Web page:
Today’s problem is that most of us don’t want to feel and process negative emotions. Instead of sitting with them and learning what they want to tell us, we either get paralyzed or seek ways to numb ourselves (e.g. food, violence, sex). In the long term, it is our body that pays the highest price through discomfort and disease. Emotional Wisdom addresses these emotions and teaches you techniques to deal with and release them. One of these techniques is the inner smile meditation.

The inner smile meditation is a Taoist practice that has you visualizing and experiencing an event that makes you smile in your mind’s eye and extend the energy of that smile to all your organs and body parts. It takes you about ten minutes to perform this practice and the result is that you will feel more relaxed, more at ease, and also kinder to yourself. This occurs because you will be helping your body reduce stress hormones: adrenaline, noradrenaline, and cortisol.

There are other very interesting and useful concepts and techniques in this book, Emotional Wisdom. I strongly recommend it if you are already familiar with eastern philosophy, or you want to learn more about it.

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BOOK REVIEW: Creative Journal Writing by Stephanie Dowrick

I did enjoy Stephanie’s book a lot and I strongly recommend you to peek on it, if you are into journaling and writing as a method of self-expression and personal transformation. You will find many interesting prompts across the entire book so that you can work your writing flow and perhaps discover more about yourself within specific topics to which you never really paid much attention to.

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BOOK REVIEW: The Resilience Workbook by Glenn R. Schiraldi

What is Resilience, and why does it seem so important in today’s fast-paced society? Have you considered what resilience means to you? Do you think you are resilient enough? Is it possible to have more resilience? And if so, how can you build more of it? These are some of the questions you will see answered once you pick The Resilience Workbook written by Gleen R. Schiraldi, one of the books I selected to read throughout 2022.

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BOOK REVIEW: The Resilience Workbook by Glenn R. Schiraldi

What is Resilience, and why does it seem so important in today’s fast-paced society? Have you considered what resilience means to you? Do you think you are resilient enough? Is it possible to have more resilience? And if so, how can you build more of it? These are some of the questions you will see answered once you pick The Resilience Workbook written by Gleen R. Schiraldi, one of the books I selected to read throughout 2022.

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Resilience includes both inborn and developed mental and emotional skills that allow us to cope and respond to adverse experiences. These experiences may vary in severity and can represent different realities to different people. For some people, getting into a plane is terrifying while for others it’s an exciting moment. The first group can benefit a lot from developing their resilience skills so that their flight experience doesn’t impact them so negatively.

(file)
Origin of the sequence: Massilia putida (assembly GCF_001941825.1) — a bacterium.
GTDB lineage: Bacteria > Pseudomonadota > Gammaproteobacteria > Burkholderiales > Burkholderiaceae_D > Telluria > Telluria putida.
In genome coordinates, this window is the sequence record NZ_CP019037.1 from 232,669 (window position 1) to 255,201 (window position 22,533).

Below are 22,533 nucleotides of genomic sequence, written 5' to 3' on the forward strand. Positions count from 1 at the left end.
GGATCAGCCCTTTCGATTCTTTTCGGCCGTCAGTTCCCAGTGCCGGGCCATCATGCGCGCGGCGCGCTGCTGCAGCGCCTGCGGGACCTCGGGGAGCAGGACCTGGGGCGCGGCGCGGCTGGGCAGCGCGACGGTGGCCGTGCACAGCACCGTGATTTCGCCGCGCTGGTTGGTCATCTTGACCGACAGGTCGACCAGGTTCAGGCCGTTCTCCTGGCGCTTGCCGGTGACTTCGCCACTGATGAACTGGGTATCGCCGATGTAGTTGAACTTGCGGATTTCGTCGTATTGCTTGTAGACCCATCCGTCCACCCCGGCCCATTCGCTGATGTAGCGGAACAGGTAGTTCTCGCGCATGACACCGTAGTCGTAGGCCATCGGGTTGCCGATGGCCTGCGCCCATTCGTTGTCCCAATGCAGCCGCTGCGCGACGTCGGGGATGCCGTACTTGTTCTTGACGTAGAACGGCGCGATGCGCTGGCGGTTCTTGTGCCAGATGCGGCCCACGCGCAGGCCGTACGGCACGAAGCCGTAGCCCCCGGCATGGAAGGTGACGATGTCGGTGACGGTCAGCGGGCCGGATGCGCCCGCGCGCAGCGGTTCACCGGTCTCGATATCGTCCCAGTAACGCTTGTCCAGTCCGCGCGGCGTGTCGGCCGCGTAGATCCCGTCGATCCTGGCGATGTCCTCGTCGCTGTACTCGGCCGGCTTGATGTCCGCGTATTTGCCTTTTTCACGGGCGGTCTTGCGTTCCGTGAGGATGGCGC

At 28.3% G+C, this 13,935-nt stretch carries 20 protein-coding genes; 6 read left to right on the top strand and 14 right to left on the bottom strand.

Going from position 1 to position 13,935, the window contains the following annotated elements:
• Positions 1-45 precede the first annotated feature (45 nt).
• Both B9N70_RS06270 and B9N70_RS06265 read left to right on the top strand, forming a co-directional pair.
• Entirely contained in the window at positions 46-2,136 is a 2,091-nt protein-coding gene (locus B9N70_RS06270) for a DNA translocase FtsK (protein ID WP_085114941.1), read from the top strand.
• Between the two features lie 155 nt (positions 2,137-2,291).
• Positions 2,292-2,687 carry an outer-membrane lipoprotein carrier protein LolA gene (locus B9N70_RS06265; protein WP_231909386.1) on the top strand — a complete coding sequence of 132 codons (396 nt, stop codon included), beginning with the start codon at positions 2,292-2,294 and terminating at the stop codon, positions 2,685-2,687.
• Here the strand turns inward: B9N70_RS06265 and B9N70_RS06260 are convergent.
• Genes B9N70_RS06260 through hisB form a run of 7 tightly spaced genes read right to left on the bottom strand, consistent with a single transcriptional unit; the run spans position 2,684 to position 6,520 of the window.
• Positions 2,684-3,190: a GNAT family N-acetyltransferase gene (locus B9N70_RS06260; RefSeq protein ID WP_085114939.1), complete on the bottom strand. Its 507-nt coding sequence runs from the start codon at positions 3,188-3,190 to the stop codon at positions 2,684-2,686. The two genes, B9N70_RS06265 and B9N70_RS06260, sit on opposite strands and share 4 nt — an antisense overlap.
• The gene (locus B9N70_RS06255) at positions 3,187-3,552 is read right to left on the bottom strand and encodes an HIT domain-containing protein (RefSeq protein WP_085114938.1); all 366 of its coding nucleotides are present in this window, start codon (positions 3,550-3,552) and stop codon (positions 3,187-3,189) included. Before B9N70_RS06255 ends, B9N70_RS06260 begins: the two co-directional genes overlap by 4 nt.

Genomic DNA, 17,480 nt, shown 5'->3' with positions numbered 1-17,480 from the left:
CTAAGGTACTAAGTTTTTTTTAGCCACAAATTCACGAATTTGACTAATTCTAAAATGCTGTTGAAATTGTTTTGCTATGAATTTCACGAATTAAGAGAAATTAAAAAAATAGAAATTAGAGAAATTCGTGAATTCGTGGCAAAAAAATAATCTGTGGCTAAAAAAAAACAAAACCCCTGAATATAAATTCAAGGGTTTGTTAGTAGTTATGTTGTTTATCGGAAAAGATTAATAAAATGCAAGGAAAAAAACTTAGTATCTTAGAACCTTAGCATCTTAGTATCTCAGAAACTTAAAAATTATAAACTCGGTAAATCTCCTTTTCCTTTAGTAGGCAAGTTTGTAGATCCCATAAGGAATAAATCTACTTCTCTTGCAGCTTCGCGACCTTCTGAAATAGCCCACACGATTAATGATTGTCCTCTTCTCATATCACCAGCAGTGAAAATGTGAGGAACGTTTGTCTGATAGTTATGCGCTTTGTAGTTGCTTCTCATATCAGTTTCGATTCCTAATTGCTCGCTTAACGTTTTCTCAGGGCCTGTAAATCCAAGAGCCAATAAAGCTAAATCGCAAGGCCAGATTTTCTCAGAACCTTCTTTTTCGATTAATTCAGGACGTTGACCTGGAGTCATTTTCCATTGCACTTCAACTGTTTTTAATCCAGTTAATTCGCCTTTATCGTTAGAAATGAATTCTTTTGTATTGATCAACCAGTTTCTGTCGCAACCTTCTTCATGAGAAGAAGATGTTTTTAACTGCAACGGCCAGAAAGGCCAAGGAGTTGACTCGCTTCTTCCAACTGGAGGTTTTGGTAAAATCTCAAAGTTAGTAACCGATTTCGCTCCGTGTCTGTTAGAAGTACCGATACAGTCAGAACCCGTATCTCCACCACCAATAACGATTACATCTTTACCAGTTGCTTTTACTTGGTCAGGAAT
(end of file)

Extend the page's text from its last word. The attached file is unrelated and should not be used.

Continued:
Instead of giving in to stress, anxiety, and depression, resilient people have a greater capacity to process and transform negative life events. They can’t control what happens to them but they can choose to respond from a more collected head and heart space by working on a few techniques. Resilience is an indicator of mental and emotional fitness, and thus helps us:

  • bounce back more quickly,
  • navigate through complex situations, and
  • manage and prevent stress-related emotions

When you build up your resilience muscle, your health and well-being tend to benefit as well. This occurs because the mind and body are not separate from each other. They are connected, which means negative mental and emotional conditions can be manifested in the body, making us more vulnerable to disease and several medical conditions. Some of these conditions include heart disease, chronic pain, and fibromyalgia.

Heart diseaseRheumatoid Arthritis
HypertensionThyroid disease
Irritable bowel syndromePsoriasis
Chronic painObesity
FibromyalgiaMetabolic Syndrome
CancerGynecological complaints
Stress-related medical conditions

So what can you do to enhance your resilience? The Resilience Workbook offers you plenty of ideas and techniques you can learn from and put into practice. Mindfulness is only one example of a tool you can learn more about with this book. Mindfulness gives you the opportunity to reduce mental and emotional stress by making you grounded in the present moment. You learn to become the observer of your human experience and less reactive to what is.

Expressive Writing is another useful tool presented in this book. By writing down your thoughts and feelings for twenty minutes a day, you give yourself the opportunity to process and transform your experiences into something more positive. You gain a wider perspective on what happened and how you can brainstorm ways to move on from there, reducing the risk of falling into overwhelming levels of anxiety or even depression.

I believe this is likely one of the most useful books I have on my 2022 reading list. It is fully packed with tools and techniques to help you navigate through stressful and depressing times. Whether you are more mentally or emotionally wired, I’m sure you will find a resource in it that fits your needs and personality. If you are a mental health professional or you work to improve your clients’ well-being, this is definitely a book you must have in your personal library as it gives you both the science and the practice you need to help others become more resilient.

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BOOK REVIEW: Creative Journal Writing by Stephanie Dowrick

I did enjoy Stephanie’s book a lot and I strongly recommend you to peek on it, if you are into journaling and writing as a method of self-expression and personal transformation. You will find many interesting prompts across the entire book so that you can work your writing flow and perhaps discover more about yourself within specific topics to which you never really paid much attention to.

Keep reading